A key word in the Kierkegaardian lexicon. How does one become a Christian in Christendom? –was the central question SK posed at the outset of his career as an author. Becoming versus being. He who is not busy being born is busy dying. But what are we becoming? What is the world becoming? Are we going to hell in a handbasket?

So I take this word as a warning: become … what God intended you to be and what God’s grace in Jesus Christ makes possible. Don’t become what your worst impulses and the Devil would deceive you into being.

That’s my contribution to the Garff track of the KSRK.

KSRK is really more an attitude of resignation in the face of Great Books rather than an actual reading club with a schedule and whatnot.

Stay tuned for more! And don’t miss Quin’s recent YouTube post with a teaser for our upcoming reading of Love in the Ruins (because Cubeland Mystic hasn’t read it yet, and because we’re due to be rereading it in this campaign season).

Israel Levin on Kierkegaard

This again from Joakim Garff’s biography of Kierkegaard, which is great, great, great. I have not, unfortunately, been able to lay my hands on a copy of Exiles (I’m #63 in the queue at the Seattle Public Library), so I’m forging ahead with what should have been the work featured in the KSRK.

Israel Levin, who had served as Kierkegaard’s secretary for years, surveyed the problem from the opposite side – absolutely from within, so to speak – but he, too, found the prospect of a Kierkegaard biography no less suspect than did Brøchner: “Anyone who wants to deal with Soren Kierkegaard’s life must take care not to burn his fingers: This is a life so full of contradictions that it will be difficult to get to the bottom of his character. He often refers to double reflections; all his own words were more than sevenfold reflection. He fought to achieve clarity for himself, but he was pursued by all manner of moods and was such a temperamental person that he often alleged things that were untrue, deceiving himself into believing that they were the truth.

I should have noted that in Garff’s book, this quotation comes on the heels of a famous quote by Kierkegaard himself, who seems to have been begging for just the sort of biography Garff has provided, and perhaps the mania and obsession experienced by many of us at Korrektiv … anyway, here’s SK himself: And therefore the day will come when not only my writings but precisely my life – the intriguing secret of all the machinery – will be studied and studied. I’ll also note that Hans Brøchner was a friend of Kierkegaard’s who provided this important sketch of SK: “”My only definite impression was of [Kierkegaard’s] appearance, which I found almost comical. He was then twenty-three years old; he had something quite irregular in his entire form and had a strange coiffure. His hair rose almost six inches above his forehead into a tousled crest that gave him a strange, bewildered look.” (Wikipedia)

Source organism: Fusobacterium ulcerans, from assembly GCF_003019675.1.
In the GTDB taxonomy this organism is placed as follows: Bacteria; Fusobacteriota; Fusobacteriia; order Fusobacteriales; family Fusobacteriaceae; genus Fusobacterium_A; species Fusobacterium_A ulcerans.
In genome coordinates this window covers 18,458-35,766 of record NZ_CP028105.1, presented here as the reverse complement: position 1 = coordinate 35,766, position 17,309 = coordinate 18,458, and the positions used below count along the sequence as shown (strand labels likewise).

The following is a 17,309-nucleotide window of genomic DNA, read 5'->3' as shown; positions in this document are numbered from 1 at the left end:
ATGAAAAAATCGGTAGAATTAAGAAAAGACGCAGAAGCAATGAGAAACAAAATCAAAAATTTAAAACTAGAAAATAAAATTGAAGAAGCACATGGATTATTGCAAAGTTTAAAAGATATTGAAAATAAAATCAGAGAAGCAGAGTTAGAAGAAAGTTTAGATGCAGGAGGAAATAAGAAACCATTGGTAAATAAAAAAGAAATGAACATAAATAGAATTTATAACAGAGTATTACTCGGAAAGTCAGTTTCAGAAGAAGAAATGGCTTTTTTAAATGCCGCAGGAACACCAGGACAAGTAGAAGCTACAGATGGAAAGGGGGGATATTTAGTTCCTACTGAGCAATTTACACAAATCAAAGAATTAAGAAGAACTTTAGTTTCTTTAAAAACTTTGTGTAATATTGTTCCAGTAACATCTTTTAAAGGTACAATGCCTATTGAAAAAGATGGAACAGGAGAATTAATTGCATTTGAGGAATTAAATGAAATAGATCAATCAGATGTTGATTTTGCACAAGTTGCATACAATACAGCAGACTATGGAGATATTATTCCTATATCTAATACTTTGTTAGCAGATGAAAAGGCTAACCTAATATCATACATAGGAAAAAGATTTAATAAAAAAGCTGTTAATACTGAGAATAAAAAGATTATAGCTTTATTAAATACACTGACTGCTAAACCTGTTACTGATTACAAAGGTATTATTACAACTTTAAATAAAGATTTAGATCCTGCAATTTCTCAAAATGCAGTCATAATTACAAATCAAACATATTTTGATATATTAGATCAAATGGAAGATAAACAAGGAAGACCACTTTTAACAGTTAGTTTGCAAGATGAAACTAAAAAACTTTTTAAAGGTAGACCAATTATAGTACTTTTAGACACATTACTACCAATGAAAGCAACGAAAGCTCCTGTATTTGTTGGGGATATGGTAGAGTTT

Korrektiv Summer Reading Klub: Exiles

KSRK: Parasite Edition

We’re jumping on the InsideCatholic Book Circle bandwagon reading of Exiles by Ron Hansen. Get the book, read it, join the fray.

KSRK: Exiles by Ron Hansen, chapter 1, "Hopkins in Wales"

A few jotted thoughts:

Not a bad opening chapter, but a little too reeking of research–to the detriment of story. I’m not sure I can pin down from whence the reek arises, but I smelled it wafting through the entire chapter: things that Hansen the researcher kept inserting against the better angels of Hansen the storyteller. Just enough of a whiff of it, like a skunk outside one’s bedroom window, to intrude on the proceedings. Perhaps it’s partly a matter of not anchoring us firmly enough in Hopkins’ point of view. We are anchored there much of the time, privy to Hopkins’ thoughts and perceptions, but then Hansen the researcher intrudes like a documentary voice-over and enforces our awareness that we are in a fictional world “based on fact.”

Hansen pulls off some very fine Hopkinsesque descriptions of clouds and such. For example: “The air smelled cleansed; the leaden sky was roped with cloud; a blue bloom seemed to have spread upon the distant south, enclosed by a basin of hills. And again he felt the charm and instress of Wales” (20). Nice use of Hopkins’ trademark “instress” there, too.

And he offers up plenty of erudite banter and wit in the English style. All good. (And yet we’ve seen these scenes so many times before.) The nickname “Hop” is an interesting detail, as against the other Hopkins who is dubbed “the genteel Hop” (9). And yet this sort of detail plays into that reek of research I’m talking about, maybe.